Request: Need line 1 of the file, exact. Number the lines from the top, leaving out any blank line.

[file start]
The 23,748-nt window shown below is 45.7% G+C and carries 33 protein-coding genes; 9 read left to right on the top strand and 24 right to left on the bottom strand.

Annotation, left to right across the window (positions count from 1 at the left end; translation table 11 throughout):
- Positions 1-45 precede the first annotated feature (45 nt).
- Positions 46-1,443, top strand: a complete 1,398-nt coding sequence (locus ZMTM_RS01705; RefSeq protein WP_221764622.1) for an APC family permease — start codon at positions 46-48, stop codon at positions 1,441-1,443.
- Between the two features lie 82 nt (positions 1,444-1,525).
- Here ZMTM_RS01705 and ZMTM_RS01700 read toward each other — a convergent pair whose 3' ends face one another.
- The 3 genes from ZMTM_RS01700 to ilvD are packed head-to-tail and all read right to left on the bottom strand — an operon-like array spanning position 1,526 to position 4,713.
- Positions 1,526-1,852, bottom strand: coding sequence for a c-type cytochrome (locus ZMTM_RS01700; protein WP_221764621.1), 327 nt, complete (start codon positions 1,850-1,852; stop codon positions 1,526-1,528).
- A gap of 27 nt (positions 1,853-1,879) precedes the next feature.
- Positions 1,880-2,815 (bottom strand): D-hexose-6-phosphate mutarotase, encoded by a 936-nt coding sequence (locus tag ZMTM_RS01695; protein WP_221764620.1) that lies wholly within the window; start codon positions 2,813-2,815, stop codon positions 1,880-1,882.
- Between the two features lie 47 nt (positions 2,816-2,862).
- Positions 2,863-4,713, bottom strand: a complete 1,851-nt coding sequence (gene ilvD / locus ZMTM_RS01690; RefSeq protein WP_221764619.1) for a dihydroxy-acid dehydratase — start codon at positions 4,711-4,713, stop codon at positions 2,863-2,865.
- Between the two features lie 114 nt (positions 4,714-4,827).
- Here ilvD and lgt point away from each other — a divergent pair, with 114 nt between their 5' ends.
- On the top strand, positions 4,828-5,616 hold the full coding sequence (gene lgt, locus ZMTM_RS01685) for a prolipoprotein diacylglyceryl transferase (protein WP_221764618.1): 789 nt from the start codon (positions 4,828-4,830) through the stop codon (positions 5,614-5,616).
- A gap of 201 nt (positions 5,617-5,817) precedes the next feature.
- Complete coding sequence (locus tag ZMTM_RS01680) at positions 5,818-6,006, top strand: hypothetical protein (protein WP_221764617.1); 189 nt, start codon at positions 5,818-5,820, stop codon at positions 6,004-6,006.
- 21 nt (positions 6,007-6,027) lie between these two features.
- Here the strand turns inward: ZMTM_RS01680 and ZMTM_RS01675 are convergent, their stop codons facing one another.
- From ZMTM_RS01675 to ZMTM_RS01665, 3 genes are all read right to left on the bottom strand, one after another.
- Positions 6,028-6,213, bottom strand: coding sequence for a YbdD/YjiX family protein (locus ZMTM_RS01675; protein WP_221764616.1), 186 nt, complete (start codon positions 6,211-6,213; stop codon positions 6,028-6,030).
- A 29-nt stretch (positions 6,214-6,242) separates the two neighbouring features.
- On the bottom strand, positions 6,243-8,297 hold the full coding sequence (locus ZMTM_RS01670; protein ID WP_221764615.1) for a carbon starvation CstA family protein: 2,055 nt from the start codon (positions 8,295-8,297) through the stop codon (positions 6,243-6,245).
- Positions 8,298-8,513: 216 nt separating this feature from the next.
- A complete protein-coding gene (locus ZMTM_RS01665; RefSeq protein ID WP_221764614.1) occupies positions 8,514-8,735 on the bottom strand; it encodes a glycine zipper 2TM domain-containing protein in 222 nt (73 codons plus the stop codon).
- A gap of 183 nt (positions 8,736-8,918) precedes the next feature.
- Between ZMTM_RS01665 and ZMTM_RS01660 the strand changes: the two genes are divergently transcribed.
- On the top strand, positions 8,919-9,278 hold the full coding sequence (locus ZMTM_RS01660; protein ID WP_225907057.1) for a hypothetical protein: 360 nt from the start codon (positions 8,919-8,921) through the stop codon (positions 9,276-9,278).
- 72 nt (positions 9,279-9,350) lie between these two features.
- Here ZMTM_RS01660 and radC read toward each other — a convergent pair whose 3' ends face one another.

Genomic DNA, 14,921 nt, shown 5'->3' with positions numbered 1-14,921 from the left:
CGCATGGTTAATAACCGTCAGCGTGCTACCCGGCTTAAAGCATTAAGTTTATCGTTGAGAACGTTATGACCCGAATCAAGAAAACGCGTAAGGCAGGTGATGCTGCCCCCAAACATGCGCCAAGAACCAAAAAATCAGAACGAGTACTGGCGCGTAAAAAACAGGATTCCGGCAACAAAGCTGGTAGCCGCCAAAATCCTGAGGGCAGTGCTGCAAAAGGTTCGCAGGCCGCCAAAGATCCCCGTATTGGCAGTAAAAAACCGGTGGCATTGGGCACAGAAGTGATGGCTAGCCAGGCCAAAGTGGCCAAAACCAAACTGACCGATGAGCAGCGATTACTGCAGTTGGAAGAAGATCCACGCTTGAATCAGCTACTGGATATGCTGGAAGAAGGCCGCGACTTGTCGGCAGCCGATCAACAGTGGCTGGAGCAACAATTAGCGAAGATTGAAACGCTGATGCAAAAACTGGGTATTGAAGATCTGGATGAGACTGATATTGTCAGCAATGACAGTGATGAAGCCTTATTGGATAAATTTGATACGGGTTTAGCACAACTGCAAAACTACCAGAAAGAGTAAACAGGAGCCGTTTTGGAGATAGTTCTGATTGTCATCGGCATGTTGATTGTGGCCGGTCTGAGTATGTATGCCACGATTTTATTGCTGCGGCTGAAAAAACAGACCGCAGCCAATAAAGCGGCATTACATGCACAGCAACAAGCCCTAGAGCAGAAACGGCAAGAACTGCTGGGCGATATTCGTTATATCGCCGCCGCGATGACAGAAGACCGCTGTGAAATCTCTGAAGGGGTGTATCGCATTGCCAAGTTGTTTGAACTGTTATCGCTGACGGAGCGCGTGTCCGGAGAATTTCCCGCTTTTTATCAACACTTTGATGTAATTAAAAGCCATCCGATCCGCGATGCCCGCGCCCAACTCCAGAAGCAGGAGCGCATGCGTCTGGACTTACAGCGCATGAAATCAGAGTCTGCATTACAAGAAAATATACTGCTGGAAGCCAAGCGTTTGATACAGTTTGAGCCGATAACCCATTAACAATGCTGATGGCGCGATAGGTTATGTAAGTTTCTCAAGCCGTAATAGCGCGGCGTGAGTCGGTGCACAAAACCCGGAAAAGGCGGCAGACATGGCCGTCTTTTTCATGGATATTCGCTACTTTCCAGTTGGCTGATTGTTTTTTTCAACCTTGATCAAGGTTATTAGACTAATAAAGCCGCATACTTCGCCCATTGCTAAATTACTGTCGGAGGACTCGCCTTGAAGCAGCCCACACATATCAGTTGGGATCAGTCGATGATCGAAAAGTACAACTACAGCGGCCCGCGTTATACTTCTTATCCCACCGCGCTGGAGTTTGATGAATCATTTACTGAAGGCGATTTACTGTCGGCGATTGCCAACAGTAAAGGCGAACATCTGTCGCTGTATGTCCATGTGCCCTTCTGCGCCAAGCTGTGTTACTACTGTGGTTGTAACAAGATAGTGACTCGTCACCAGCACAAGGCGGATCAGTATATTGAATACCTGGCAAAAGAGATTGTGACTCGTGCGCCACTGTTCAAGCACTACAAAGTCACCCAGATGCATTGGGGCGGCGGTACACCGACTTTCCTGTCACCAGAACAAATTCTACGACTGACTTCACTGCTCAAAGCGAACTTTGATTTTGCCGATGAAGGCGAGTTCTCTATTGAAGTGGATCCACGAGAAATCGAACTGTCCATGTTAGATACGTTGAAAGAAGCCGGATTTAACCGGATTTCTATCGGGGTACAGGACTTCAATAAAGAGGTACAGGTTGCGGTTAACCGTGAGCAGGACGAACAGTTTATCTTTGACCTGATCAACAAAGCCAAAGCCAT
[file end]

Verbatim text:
The 23,748-nt window shown below is 45.7% G+C and carries 33 protein-coding genes; 9 read left to right on the top strand and 24 right to left on the bottom strand.